It was a busy week for our Greenbelt Hybrid Spring class as they wrapped up their second module today. Our clients started the week off learning about MBTI, Takt time and other valuable skills and tools that were applied during their Kaizen in the later half of the week.
Congrats and good luck to you all. We look forward to seeing you in your next and final module.
Each spring, for just a few weeks, Japan falls under the
mesmerizing spell of sakura or cherry blossoms. Teams of meteorologists
are eagerly dispatched to provide sakura zensen – detailed, up-to-date
reports - on the cherry blossoms, as they begin to sweep through the
Japanese archipelago, beginning in the south. Enchanted with the wave of
unfurling blossoms, the nation celebrates. Familiar shades of pink adorn
shopping bags. Restaurants offer time limited sakura items on their
menus. Sakura inspired confectionary items beckon shoppers to indulge, and
Starbucks serves their Sakura lattes.
Families descend on parks in the hundreds for their annual
sakura hanami – a picnic or party to enjoy the blossoms. (Hanami means to
view flowers). Companies have even been known to assign a staff
member the task of sitting all day in a park, to reserve a spot for the
evening hanami party.
The wave of pink evokes new beginnings: the start of the
rice-planting season; the beginning of the fiscal year and school year; and for
many college graduates, the start of a new job.
Why the obsession with this delicate, pink flower, which has
been celebrated for centuries in Japanese art, literature and poetry?
Plum blossoms, it could be argued are equally beautiful, and their flowers can
last a month. Many people can’t tell the difference between the flowers
of a cherry blossom and those of the plum blossom. To make sense of
Japan’s fascination with the cherry blossom, we need to appreciate two concepts
in Japanese aesthetics – mujo and mono no aware.
One of the qualities of Japanese aesthetics is the
preference for perishability. Lafcaido Hearn, an international writer on
Japanese landscapes and culture, noted that “generally speaking, we construct
for endurance, the Japanese for impermanency. “ For the Japanese, an
object of beauty can be all the more beautiful because of its impermanence or
mujo. Kenko, an ancient Buddhist priest goes as far as saying that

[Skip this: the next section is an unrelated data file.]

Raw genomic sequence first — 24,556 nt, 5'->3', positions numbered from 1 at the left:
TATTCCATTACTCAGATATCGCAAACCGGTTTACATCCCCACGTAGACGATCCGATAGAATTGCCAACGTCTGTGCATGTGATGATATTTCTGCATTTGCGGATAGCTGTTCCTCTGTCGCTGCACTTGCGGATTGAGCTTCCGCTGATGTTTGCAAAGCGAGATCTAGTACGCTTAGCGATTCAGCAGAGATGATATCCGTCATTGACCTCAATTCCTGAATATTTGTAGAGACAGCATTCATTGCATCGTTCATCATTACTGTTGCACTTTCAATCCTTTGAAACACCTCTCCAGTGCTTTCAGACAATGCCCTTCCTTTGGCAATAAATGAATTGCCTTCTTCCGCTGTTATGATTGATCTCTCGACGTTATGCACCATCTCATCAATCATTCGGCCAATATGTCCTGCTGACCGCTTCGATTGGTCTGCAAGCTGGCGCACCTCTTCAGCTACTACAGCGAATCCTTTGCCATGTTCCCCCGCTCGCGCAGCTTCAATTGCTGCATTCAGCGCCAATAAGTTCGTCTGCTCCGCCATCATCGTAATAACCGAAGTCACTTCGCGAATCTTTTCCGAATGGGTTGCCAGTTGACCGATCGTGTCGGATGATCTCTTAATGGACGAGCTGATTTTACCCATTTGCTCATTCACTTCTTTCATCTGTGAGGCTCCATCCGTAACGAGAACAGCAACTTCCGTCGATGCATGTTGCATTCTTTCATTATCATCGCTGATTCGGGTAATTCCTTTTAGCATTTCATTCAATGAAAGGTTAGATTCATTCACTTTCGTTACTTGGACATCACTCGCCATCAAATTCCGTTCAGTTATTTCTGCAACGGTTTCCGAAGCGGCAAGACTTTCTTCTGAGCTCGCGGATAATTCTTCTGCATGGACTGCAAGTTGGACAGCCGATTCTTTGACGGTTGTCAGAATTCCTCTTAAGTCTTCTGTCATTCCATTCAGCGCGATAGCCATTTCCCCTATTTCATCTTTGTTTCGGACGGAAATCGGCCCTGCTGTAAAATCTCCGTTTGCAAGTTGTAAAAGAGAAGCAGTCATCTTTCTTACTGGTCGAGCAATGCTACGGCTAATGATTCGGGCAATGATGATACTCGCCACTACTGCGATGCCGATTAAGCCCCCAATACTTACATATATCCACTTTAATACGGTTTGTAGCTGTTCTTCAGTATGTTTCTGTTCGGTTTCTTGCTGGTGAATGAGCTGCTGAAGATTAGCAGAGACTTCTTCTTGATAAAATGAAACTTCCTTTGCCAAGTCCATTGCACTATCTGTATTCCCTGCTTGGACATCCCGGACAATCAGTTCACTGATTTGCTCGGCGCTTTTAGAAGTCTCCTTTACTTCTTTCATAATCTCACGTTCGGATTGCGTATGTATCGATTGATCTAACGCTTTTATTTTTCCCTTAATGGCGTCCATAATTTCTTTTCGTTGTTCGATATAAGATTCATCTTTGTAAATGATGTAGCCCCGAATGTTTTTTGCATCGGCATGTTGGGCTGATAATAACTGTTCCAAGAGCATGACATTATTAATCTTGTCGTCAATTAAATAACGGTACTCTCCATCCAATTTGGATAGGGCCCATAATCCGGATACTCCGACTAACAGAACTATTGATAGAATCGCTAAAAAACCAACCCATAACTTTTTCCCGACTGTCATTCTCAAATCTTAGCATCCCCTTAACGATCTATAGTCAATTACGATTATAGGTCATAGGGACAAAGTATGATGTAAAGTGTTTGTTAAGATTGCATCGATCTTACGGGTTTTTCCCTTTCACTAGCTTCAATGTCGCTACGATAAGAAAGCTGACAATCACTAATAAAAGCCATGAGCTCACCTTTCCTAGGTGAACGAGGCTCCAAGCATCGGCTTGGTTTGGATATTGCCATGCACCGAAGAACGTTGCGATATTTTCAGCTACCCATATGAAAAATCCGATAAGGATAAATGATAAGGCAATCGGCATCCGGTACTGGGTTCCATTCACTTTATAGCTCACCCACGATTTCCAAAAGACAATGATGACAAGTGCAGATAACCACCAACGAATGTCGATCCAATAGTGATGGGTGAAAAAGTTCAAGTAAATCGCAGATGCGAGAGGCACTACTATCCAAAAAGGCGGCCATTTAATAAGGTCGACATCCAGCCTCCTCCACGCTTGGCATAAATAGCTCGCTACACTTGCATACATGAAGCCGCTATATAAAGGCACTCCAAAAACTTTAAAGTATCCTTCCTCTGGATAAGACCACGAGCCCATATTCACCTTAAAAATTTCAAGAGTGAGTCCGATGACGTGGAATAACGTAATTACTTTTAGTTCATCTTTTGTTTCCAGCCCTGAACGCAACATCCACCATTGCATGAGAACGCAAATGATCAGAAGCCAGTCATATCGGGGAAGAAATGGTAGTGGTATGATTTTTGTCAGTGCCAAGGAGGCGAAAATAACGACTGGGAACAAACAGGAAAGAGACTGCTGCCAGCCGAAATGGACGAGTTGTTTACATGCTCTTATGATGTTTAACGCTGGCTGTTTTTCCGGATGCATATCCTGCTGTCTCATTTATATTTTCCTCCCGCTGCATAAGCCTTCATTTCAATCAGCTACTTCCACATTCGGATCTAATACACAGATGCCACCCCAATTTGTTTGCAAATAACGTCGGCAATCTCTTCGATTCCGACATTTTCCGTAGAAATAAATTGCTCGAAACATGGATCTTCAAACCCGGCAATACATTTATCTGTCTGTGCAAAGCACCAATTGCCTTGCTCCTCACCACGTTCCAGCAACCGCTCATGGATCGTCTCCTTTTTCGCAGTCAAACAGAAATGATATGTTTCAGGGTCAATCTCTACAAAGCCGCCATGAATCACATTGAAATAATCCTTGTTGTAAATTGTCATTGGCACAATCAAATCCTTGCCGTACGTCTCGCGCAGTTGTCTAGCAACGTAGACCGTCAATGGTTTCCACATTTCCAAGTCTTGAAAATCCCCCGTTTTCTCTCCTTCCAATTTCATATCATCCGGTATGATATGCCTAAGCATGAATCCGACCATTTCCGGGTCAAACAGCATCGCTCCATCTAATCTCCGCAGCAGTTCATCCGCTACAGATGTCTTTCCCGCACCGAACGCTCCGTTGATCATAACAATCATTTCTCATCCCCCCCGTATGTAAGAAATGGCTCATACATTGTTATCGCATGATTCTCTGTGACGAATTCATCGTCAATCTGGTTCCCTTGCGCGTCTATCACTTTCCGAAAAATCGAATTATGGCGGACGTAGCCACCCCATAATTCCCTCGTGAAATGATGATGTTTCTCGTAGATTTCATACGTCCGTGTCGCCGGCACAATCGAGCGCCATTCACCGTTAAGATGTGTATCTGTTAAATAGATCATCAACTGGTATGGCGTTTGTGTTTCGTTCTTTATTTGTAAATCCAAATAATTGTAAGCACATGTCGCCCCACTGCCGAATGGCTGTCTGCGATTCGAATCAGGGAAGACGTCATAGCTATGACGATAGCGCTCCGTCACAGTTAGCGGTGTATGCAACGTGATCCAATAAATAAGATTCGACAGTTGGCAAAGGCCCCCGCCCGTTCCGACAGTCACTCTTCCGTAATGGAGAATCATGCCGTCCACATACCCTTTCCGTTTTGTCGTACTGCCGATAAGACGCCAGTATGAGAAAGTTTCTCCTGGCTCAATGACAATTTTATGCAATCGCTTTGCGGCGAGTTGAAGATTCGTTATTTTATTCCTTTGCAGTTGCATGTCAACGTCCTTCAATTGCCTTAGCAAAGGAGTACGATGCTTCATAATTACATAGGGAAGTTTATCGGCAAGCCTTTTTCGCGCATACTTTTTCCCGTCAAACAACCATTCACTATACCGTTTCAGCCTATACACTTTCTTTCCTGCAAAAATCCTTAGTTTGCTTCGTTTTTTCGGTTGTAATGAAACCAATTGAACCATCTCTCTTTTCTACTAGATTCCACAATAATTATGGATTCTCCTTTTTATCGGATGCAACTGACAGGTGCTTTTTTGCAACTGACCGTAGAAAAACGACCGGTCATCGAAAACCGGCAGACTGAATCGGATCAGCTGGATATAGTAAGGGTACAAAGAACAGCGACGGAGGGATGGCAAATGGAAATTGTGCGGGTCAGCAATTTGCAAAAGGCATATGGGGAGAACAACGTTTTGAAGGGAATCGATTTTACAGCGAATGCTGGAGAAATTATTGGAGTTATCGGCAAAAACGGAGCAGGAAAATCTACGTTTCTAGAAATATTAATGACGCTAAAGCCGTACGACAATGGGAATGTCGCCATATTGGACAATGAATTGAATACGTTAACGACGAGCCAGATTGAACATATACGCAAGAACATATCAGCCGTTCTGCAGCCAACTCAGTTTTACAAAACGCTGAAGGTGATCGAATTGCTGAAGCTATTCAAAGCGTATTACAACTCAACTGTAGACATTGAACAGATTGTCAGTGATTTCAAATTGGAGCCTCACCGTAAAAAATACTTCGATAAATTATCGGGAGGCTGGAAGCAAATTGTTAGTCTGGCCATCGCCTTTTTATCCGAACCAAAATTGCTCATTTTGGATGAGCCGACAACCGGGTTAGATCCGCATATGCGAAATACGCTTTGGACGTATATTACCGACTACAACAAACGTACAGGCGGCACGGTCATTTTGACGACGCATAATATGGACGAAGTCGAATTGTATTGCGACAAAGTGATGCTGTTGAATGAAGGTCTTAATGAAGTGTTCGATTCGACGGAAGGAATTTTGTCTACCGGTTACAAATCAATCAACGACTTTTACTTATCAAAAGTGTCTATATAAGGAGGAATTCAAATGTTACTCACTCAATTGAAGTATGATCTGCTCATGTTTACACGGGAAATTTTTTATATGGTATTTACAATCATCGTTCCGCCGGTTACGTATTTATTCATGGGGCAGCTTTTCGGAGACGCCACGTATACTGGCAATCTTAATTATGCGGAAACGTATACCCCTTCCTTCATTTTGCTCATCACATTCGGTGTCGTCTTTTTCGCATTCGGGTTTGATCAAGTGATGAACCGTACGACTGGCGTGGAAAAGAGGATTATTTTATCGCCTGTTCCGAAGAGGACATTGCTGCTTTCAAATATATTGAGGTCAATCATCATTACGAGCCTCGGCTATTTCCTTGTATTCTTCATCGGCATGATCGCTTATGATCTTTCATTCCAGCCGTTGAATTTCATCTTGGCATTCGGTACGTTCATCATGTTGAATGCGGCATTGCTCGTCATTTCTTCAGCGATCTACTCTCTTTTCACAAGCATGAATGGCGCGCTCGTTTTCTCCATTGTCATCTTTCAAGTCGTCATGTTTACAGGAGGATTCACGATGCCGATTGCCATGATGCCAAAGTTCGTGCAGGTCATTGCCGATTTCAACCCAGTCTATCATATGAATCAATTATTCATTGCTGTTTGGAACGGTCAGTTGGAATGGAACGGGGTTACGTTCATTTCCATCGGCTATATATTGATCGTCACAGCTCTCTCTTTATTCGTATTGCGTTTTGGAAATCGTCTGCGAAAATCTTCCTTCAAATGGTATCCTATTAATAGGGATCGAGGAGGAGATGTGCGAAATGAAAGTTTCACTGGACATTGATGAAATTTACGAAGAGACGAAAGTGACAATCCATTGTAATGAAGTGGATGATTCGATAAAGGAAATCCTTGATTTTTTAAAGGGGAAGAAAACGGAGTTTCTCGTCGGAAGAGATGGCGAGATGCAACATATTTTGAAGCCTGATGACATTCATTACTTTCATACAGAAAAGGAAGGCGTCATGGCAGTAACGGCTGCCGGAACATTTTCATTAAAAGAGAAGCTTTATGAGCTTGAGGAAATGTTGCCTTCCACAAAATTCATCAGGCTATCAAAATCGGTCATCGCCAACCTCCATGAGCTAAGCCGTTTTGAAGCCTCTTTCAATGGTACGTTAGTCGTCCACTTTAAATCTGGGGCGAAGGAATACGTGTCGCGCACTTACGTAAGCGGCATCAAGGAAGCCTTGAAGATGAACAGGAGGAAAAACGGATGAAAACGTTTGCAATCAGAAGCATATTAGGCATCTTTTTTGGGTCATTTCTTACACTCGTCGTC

impermanence is essential to beauty. Such is the cherry blossom, whose
blooming time can be shortened further by spring’s temperamental weather.
The essence of the sakura’s beauty lies in its ephemeral and perishable
Closely connected to the concept of impermanence is mono no
aware. Translated, mono no aware refers to the wistfulness or sadness
that accompanies the transitory nature of things. The subtleties of this
expression connote that beauty and joy in this world are often accompanied by
the finite nature of things, and by the bittersweet emotions of change.
The allure of the sakura would be diminished if the blossoms lasted for a
month. It is because of their evanescent beauty that they are
celebrated. In Japan the metaphor extends further to life itself.
Life is rich with beauty, but life is also transient and tinged with
sadness. Mujo and mono no aware are gentle reminders to focus on what is
important and precious, and savour life’s moments.
Lean Sensei International’s spring Japan Lean Tour kicked
off this week. See our previous posts from this week.
If you’re interested in joining our fall Japan Lean Tour, or
interested in our fall Blackbelt program, which includes the Lean Tour, please
contact our office at 604-264-1000.
Here are some comments from clients that have visited Japan
The level of excellence and care provided by the LSI staff
is second to none. From the coachers, to the logistics and planning, to the
translation, the LSI staff is top notch.
– Colin Jones, Solutions Architect, BCIT
The best Lean manufacturing benchmarking tour on the planet!
– Mike Jolly, Vice President of Operations, Marvin Engineering
What a fun day 2 of the Japan Lean Tour! With this energetic and fun group, the tour is becoming more and more exciting!
Today, we have visited an ice cream factory called Akagi Nyugyo in Saitama prefecture next to Tokyo. We had a wonderful tour and at last, we had all you can eat ice cream!! Many people enjoyed 2-5 ice cream and ice candy bars! Yummy!
After that, we have visited a place to make our own wind chime!
The instructor was very entertaining and Wow, we had a lot of people who are so talented!
Please also watch our very first flash mob in Asakusa!
Welcome to Lean Sensei International’s blog. Here you’ll find stories to inspire you as you and your organization progress on your journey towards excellence.
Lean Sensei International is recognized by companies around the world as an organization that delivers the purest form of Lean. We specialize in implementing Lean strategies and helping companies embark on their journey to excellence by providing authentic, Japanese-style coaching. Our approach is not to operate as consultants, but instead, to fulfill the role of a sensei (coach in Japanese) within companies, on a long-term basis, as if we were a part of your team. Together our coaches have had 50 plus years of experience working in Japan and/or with Japanese companies to implement Lean. From large Fortune 500 companies to companies across Canada, we strive to provide the expertise necessary to make your Lean journey a remarkable and successful one. For more information on our programs and services, please visit our website at www.leansensei.com.